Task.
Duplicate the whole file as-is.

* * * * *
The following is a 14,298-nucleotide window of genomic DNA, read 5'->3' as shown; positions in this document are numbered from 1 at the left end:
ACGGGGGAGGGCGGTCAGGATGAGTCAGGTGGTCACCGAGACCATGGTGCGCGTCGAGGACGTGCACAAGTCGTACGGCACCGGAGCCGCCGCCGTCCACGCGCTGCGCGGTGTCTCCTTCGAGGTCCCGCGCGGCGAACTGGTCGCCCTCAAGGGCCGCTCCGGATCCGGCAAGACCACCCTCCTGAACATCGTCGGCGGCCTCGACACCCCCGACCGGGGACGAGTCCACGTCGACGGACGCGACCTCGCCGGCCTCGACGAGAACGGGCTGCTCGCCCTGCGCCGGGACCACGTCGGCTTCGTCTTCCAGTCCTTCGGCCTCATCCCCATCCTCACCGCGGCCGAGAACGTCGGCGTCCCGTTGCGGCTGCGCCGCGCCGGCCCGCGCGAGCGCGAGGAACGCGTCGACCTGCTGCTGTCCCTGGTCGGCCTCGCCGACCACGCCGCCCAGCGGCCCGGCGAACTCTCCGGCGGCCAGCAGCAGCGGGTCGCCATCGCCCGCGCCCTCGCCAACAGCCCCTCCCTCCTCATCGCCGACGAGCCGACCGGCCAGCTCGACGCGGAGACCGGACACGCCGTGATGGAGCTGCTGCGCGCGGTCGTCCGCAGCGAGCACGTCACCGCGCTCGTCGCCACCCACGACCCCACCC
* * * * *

The following is a 14,298-nucleotide window of genomic DNA, read 5'->3' as shown; positions in this document are numbered from 1 at the left end:
ACGGGGGAGGGCGGTCAGGATGAGTCAGGTGGTCACCGAGACCATGGTGCGCGTCGAGGACGTGCACAAGTCGTACGGCACCGGAGCCGCCGCCGTCCACGCGCTGCGCGGTGTCTCCTTCGAGGTCCCGCGCGGCGAACTGGTCGCCCTCAAGGGCCGCTCCGGATCCGGCAAGACCACCCTCCTGAACATCGTCGGCGGCCTCGACACCCCCGACCGGGGACGAGTCCACGTCGACGGACGCGACCTCGCCGGCCTCGACGAGAACGGGCTGCTCGCCCTGCGCCGGGACCACGTCGGCTTCGTCTTCCAGTCCTTCGGCCTCATCCCCATCCTCACCGCGGCCGAGAACGTCGGCGTCCCGTTGCGGCTGCGCCGCGCCGGCCCGCGCGAGCGCGAGGAACGCGTCGACCTGCTGCTGTCCCTGGTCGGCCTCGCCGACCACGCCGCCCAGCGGCCCGGCGAACTCTCCGGCGGCCAGCAGCAGCGGGTCGCCATCGCCCGCGCCCTCGCCAACAGCCCCTCCCTCCTCATCGCCGACGAGCCGACCGGCCAGCTCGACGCGGAGACCGGACACGCCGTGATGGAGCTGCTGCGCGCGGTCGTCCGCAGCGAGCACGTCACCGCGCTCGTCGCCACCCACGACCCCACCC